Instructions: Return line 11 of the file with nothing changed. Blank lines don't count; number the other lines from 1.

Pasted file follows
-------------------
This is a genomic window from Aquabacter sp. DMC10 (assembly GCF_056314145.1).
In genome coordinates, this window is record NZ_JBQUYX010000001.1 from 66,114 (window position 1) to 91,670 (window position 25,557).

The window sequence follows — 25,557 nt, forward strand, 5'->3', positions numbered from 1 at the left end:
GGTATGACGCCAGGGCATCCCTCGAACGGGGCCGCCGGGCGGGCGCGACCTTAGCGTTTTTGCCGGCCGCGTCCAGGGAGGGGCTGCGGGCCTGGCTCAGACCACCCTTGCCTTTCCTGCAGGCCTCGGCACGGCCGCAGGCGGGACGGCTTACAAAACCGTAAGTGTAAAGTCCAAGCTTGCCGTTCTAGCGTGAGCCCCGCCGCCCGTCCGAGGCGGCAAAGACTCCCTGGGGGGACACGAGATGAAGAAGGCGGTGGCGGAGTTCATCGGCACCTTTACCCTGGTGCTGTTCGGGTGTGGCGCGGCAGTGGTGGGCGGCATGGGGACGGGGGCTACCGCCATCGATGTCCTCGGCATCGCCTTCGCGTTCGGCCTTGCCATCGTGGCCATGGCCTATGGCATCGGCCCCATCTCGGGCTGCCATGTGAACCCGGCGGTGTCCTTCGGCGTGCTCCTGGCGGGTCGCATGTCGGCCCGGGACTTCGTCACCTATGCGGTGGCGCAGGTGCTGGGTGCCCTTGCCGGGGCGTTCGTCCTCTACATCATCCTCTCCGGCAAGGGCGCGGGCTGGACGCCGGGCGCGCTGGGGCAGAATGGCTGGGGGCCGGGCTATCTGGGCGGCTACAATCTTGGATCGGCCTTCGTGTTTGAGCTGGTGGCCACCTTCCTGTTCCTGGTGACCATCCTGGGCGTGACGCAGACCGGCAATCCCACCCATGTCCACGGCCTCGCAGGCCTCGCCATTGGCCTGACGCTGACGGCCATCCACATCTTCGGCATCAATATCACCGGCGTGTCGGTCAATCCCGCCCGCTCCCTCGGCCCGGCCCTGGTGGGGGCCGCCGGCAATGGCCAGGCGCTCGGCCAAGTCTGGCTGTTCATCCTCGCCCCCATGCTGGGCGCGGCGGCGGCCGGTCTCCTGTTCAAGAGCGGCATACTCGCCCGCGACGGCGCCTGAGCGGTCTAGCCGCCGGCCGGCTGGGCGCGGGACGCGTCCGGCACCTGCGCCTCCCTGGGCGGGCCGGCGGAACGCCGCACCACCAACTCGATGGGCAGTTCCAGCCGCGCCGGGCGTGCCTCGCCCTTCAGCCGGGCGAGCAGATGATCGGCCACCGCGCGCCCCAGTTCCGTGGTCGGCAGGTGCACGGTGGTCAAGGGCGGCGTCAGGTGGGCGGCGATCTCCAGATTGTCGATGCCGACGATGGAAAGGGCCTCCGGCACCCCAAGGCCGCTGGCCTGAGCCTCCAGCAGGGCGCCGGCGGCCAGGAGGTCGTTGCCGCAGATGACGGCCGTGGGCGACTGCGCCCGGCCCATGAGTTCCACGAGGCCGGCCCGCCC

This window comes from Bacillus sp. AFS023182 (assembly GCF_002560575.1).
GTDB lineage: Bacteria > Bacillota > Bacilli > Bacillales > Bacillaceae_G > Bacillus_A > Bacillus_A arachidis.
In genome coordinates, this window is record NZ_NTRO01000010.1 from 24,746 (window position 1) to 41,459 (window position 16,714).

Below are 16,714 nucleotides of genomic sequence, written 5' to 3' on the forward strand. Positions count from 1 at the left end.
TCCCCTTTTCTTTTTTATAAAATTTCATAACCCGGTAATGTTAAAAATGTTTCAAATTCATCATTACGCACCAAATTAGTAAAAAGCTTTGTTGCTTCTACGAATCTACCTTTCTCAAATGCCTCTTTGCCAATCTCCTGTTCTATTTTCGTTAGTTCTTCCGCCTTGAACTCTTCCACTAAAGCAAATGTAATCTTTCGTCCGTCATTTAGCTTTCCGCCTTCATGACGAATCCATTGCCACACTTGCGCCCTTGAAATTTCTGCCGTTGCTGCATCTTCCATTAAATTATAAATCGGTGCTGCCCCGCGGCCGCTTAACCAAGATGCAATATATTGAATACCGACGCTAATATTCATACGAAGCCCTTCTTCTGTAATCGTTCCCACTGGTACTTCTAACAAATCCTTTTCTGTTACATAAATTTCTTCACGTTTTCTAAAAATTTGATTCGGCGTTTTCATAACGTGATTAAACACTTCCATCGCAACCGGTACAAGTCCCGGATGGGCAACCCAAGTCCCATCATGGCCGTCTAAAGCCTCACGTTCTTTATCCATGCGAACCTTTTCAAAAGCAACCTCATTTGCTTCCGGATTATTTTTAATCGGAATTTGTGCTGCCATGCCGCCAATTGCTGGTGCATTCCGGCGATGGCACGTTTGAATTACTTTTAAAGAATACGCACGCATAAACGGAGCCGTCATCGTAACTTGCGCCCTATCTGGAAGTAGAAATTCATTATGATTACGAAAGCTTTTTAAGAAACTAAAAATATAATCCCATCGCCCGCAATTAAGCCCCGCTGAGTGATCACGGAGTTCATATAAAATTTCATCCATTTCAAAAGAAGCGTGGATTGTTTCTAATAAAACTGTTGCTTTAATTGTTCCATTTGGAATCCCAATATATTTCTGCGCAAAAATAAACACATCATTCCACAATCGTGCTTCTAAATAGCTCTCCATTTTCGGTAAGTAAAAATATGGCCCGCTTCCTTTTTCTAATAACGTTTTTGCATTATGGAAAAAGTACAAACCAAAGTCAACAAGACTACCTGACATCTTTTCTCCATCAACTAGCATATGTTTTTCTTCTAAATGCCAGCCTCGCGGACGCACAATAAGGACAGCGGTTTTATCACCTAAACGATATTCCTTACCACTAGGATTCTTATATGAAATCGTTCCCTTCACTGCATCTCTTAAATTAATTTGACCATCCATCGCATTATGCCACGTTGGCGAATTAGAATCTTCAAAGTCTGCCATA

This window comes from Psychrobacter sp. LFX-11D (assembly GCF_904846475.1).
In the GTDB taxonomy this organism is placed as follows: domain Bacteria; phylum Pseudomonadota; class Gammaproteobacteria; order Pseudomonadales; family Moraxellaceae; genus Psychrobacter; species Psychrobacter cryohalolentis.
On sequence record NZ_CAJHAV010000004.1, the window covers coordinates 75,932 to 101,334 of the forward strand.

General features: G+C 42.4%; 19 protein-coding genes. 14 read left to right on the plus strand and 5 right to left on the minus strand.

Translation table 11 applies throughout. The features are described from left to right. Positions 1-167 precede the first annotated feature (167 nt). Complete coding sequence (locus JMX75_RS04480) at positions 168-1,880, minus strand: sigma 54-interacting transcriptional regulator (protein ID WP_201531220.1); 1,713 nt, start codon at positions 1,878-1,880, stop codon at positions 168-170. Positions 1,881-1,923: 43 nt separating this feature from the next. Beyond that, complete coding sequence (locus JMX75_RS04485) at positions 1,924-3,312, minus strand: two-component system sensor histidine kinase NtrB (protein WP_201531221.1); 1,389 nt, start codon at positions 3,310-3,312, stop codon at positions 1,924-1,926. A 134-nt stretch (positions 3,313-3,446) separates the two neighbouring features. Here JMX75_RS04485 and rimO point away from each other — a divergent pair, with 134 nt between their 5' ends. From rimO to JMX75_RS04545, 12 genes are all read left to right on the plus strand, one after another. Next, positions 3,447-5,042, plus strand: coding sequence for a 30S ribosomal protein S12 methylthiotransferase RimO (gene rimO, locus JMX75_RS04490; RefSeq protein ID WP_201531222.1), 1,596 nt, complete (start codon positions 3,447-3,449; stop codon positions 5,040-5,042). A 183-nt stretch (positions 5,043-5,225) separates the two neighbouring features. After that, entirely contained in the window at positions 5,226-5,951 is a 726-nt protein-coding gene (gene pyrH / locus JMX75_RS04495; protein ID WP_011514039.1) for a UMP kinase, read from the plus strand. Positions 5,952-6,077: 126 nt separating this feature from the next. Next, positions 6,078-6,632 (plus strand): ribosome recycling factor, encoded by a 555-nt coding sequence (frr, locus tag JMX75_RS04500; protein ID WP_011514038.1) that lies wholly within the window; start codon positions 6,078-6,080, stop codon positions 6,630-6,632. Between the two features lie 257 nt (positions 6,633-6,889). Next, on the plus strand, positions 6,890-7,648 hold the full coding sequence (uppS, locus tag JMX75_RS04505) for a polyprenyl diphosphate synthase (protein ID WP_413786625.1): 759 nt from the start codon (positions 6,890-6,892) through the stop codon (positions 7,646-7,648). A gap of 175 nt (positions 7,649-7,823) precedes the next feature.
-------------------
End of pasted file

In the GTDB taxonomy this organism is placed as follows: domain Bacteria; phylum Pseudomonadota; class Gammaproteobacteria; order Pseudomonadales; family Moraxellaceae; genus Psychrobacter; species Psychrobacter cryohalolentis.